When I had my own classroom, I thought being a substitute
teacher would be hell.  I couldn’t think
of a worse way to spend a day—trapped with kids you don’t know very well and
who, just on principle, will try to push every button you have.  Oh, and having to follow another teacher’s
lesson plans didn’t sound like very much fun either.  I think I even remember saying, “You could
not pay me enough money to be a sub.”

 

Hmmmm…. yeah.

 

Never say never.

 

After I quit my part-time job at the college this summer, I
decided to give substitute teaching a whirl. 
I’m writing, quite a bit, and I enjoy it very much, but there’s a part of me that really needs the classroom– even if it’s not mine and even if it’s only for a couple of days a week. 
For one thing, I wanted to be on the same schedule as my children.  For another, the pay was, surprisingly, way
better than part-time pay at the college. 
And I wanted to try my hand at elementary school.  I’ve taught high school and college students
for 17 years, but I’ve been feeling the pull towards reading and language arts
for younger students.  After all, I do
have a thing for bulletin boards and gorgeous storybooks.  That’s something  I missed at the college.

 

So a few days a week, I’m tutoring small groups of first graders and subbing in various classrooms.  It’s been a really good experience so far—way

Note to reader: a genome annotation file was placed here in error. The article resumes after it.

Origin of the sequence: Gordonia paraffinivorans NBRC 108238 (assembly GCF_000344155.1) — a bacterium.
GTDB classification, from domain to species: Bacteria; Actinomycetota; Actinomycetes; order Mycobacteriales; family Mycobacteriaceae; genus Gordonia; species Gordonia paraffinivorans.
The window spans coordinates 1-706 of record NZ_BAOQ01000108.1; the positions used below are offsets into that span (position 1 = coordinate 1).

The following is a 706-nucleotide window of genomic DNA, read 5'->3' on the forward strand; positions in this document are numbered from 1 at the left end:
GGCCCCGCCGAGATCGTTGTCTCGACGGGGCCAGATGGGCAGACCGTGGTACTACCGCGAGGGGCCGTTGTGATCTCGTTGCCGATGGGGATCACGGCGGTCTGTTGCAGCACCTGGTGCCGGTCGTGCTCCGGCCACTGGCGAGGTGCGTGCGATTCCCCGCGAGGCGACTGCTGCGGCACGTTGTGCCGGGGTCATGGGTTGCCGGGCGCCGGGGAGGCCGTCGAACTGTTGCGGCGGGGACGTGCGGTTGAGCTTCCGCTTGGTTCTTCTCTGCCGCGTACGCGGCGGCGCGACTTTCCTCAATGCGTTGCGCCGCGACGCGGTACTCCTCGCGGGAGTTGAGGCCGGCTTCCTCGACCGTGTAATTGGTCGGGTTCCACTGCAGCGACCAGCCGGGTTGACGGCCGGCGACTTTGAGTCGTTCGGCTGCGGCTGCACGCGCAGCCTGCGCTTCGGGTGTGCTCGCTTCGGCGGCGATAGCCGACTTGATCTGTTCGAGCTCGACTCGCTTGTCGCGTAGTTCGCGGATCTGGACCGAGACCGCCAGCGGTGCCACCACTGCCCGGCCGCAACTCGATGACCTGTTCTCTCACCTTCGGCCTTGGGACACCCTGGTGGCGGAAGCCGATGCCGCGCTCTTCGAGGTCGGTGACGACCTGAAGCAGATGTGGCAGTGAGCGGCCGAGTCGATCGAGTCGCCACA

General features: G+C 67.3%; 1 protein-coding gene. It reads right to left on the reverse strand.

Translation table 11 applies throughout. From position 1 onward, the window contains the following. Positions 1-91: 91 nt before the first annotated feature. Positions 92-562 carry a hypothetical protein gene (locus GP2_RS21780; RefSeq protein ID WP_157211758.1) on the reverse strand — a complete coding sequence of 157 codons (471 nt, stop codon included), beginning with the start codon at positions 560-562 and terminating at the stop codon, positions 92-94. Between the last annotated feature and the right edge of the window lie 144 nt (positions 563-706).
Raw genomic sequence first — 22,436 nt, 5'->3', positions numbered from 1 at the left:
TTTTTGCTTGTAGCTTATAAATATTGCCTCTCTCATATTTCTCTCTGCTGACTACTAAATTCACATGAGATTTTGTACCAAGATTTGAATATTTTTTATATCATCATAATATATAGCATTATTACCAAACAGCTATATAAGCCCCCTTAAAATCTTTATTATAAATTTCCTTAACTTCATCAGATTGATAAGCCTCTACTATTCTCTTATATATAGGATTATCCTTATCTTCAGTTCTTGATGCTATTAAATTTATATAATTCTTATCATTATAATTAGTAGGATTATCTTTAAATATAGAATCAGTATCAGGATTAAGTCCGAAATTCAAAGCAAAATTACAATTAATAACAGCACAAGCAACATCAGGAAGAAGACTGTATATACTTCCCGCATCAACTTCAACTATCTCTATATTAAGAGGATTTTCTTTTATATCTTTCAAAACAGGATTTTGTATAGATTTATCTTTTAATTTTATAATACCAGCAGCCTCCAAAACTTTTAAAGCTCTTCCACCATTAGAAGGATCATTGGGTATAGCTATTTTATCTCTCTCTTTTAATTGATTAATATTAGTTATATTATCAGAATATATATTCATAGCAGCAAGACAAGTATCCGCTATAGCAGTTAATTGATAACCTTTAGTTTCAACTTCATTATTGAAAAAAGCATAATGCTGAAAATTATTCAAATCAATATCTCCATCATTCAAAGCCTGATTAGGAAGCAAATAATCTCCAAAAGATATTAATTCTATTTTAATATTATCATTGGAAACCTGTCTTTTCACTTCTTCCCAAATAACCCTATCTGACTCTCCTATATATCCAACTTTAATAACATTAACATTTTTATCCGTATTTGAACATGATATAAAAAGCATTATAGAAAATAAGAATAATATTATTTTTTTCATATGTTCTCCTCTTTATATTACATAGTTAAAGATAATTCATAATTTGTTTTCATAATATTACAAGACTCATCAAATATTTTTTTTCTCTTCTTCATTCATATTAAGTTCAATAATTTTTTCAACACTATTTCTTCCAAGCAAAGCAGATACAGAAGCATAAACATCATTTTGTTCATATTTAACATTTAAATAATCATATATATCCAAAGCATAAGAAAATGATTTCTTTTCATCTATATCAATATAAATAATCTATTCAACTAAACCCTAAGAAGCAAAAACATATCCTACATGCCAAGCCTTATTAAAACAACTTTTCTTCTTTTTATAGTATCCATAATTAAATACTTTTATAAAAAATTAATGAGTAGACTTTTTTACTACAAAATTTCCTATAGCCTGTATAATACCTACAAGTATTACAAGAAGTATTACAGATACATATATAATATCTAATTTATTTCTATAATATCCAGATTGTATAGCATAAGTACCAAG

better than I imagined.  The kids,
of course, still want to push the limits and see what they can get away with,
but I love walking in with my kids and being in the same building all day,
working with younger students (they give the best hugs!), reading stories,
making crafts and playing games, and then, at the end of the day, not worrying
about anything once I get home.

 

That might be the biggest difference of all.  At the college, I spent late nights grading
essays and worrying about people and planning lessons and grading tests… for very little compensation.  Now, when I leave the building, I go home
with the kids, and they are my primary focus, which is what I’ve always wanted.

And on the days I don’t work, I am able to devote myself to writing. 

 

That’s not to say I don’t long for my own
classroom.  I do.  Eventually, I would like to have my own rules
and lessons and way of doing things, but for right now, I’m enjoying a
decent paycheck and lots of solid family time in the afternoons and evenings.

This past weekend, we made our traditional yearly trip to Santa’sLand, and old-school theme park in Cherokee, NC.

 

We rode Rudy the Roller-Coaster many, many times, sat on Santa’s lap
(Isaac asked for a mini-trampoline and a human sized hamster ball), and rode
the paddle boats.  Harper Lee and Isaac
steered the boat themselves this year and fought only a little about who was in
control.

 

By the way, I realize it’s October, but Santa’s Land closes at the end of October every year, so we have to cram it in during the fall.  I mean, the dude does have stuff to do at the end of the year, you know.

If only I could capture these moments in a tiny bottle, cork
the top, and keep them on a string around my neck. 

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